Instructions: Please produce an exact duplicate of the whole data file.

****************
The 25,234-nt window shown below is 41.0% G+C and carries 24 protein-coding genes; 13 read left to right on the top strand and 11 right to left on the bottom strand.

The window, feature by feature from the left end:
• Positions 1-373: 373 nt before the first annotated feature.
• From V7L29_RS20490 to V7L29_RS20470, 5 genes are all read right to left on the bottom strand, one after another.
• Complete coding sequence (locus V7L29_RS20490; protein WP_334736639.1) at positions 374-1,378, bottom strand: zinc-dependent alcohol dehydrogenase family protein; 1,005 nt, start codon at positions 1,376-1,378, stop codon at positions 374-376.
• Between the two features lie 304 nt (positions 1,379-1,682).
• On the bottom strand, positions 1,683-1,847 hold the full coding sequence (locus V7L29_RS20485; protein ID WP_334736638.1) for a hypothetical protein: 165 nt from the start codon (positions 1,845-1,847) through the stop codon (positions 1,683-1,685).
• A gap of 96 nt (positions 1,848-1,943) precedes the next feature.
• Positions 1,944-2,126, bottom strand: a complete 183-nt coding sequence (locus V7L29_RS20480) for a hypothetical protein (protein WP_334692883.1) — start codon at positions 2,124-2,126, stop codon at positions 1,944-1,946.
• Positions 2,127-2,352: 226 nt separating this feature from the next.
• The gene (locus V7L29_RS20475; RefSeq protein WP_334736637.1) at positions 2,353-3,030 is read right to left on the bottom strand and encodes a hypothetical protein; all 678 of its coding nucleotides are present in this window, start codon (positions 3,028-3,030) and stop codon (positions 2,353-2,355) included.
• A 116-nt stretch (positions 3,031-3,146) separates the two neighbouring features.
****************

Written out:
The 25,234-nt window shown below is 41.0% G+C and carries 24 protein-coding genes; 13 read left to right on the top strand and 11 right to left on the bottom strand.

The window, feature by feature from the left end:
• Positions 1-373: 373 nt before the first annotated feature.
• From V7L29_RS20490 to V7L29_RS20470, 5 genes are all read right to left on the bottom strand, one after another.
• Complete coding sequence (locus V7L29_RS20490; protein WP_334736639.1) at positions 374-1,378, bottom strand: zinc-dependent alcohol dehydrogenase family protein; 1,005 nt, start codon at positions 1,376-1,378, stop codon at positions 374-376.
• Between the two features lie 304 nt (positions 1,379-1,682).
• On the bottom strand, positions 1,683-1,847 hold the full coding sequence (locus V7L29_RS20485; protein ID WP_334736638.1) for a hypothetical protein: 165 nt from the start codon (positions 1,845-1,847) through the stop codon (positions 1,683-1,685).
• A gap of 96 nt (positions 1,848-1,943) precedes the next feature.
• Positions 1,944-2,126, bottom strand: a complete 183-nt coding sequence (locus V7L29_RS20480) for a hypothetical protein (protein WP_334692883.1) — start codon at positions 2,124-2,126, stop codon at positions 1,944-1,946.
• Positions 2,127-2,352: 226 nt separating this feature from the next.
• The gene (locus V7L29_RS20475; RefSeq protein WP_334736637.1) at positions 2,353-3,030 is read right to left on the bottom strand and encodes a hypothetical protein; all 678 of its coding nucleotides are present in this window, start codon (positions 3,028-3,030) and stop codon (positions 2,353-2,355) included.
• A 116-nt stretch (positions 3,031-3,146) separates the two neighbouring features.